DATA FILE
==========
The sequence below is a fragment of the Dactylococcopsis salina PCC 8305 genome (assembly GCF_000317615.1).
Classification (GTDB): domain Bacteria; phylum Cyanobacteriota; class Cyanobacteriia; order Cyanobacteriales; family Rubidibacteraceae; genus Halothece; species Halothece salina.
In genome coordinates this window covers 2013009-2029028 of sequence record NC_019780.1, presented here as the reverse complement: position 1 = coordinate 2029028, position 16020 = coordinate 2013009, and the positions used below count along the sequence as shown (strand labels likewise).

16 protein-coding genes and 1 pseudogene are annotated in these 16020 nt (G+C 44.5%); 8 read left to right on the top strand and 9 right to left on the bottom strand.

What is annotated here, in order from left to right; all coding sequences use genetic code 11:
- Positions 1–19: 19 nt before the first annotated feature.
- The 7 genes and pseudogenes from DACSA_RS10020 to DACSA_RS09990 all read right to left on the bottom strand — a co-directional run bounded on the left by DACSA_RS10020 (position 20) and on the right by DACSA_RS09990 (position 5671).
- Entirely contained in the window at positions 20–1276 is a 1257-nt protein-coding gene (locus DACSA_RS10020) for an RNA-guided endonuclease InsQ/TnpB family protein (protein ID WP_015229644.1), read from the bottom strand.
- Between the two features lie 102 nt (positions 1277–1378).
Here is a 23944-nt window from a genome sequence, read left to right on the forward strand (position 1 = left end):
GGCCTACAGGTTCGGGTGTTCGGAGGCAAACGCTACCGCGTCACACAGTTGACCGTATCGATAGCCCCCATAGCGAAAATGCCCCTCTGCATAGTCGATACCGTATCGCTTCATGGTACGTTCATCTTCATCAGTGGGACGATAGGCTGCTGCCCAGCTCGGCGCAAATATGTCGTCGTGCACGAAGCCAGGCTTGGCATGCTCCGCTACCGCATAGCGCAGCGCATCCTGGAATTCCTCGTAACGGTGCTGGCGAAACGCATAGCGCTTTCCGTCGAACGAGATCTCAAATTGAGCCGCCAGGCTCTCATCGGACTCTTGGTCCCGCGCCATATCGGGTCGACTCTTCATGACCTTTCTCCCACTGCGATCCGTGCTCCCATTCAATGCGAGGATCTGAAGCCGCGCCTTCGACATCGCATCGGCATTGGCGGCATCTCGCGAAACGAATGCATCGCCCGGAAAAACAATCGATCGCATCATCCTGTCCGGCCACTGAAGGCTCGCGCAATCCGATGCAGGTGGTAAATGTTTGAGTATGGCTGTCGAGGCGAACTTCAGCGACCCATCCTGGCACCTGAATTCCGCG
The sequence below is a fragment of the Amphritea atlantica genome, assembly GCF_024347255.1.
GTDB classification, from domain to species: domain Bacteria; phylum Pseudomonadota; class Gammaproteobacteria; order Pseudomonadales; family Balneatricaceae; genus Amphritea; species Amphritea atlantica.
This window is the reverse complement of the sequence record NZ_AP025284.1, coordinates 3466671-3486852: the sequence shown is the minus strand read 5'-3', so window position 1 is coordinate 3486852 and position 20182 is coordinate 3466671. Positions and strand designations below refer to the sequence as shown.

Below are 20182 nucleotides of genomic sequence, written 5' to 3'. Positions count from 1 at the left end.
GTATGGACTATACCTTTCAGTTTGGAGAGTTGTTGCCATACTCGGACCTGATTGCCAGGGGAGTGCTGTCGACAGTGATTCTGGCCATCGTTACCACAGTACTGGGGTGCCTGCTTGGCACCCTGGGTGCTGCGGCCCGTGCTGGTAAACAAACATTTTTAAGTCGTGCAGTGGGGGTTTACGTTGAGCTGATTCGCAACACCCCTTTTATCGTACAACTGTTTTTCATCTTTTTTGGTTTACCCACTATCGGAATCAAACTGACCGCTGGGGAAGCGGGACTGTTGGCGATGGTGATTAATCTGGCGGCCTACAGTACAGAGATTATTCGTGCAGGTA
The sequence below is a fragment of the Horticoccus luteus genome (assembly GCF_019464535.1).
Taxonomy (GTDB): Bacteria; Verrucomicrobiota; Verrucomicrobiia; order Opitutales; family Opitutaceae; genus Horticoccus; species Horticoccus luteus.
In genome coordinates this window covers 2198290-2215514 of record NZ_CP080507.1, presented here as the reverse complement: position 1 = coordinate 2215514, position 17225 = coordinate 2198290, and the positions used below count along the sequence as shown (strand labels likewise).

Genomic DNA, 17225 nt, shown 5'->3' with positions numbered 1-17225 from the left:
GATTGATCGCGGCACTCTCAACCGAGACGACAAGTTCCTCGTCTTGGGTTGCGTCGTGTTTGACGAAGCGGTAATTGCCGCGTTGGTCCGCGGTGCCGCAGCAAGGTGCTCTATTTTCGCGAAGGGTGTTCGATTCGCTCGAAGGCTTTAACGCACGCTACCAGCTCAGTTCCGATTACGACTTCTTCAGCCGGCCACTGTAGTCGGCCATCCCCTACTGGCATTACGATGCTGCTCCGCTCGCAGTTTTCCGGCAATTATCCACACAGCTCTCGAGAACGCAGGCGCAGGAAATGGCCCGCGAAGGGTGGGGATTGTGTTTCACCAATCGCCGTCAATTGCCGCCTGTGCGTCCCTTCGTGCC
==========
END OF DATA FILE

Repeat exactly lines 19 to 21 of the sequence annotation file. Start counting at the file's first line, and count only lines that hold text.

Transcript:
In genome coordinates this window covers 2198290-2215514 of record NZ_CP080507.1, presented here as the reverse complement: position 1 = coordinate 2215514, position 17225 = coordinate 2198290, and the positions used below count along the sequence as shown (strand labels likewise).

Genomic DNA, 17225 nt, shown 5'->3' with positions numbered 1-17225 from the left:
GATTGATCGCGGCACTCTCAACCGAGACGACAAGTTCCTCGTCTTGGGTTGCGTCGTGTTTGACGAAGCGGTAATTGCCGCGTTGGTCCGCGGTGCCGCAGCAAGGTGCTCTATTTTCGCGAAGGGTGTTCGATTCGCTCGAAGGCTTTAACGCACGCTACCAGCTCAGTTCCGATTACGACTTCTTCAGCCGGCCACTGTAGTCGGCCATCCCCTACTGGCATTACGATGCTGCTCCGCTCGCAGTTTTCCGGCAATTATCCACACAGCTCTCGAGAACGCAGGCGCAGGAAATGGCCCGCGAAGGGTGGGGATTGTGTTTCACCAATCGCCGTCAATTGCCGCCTGTGCGTCCCTTCGTGCC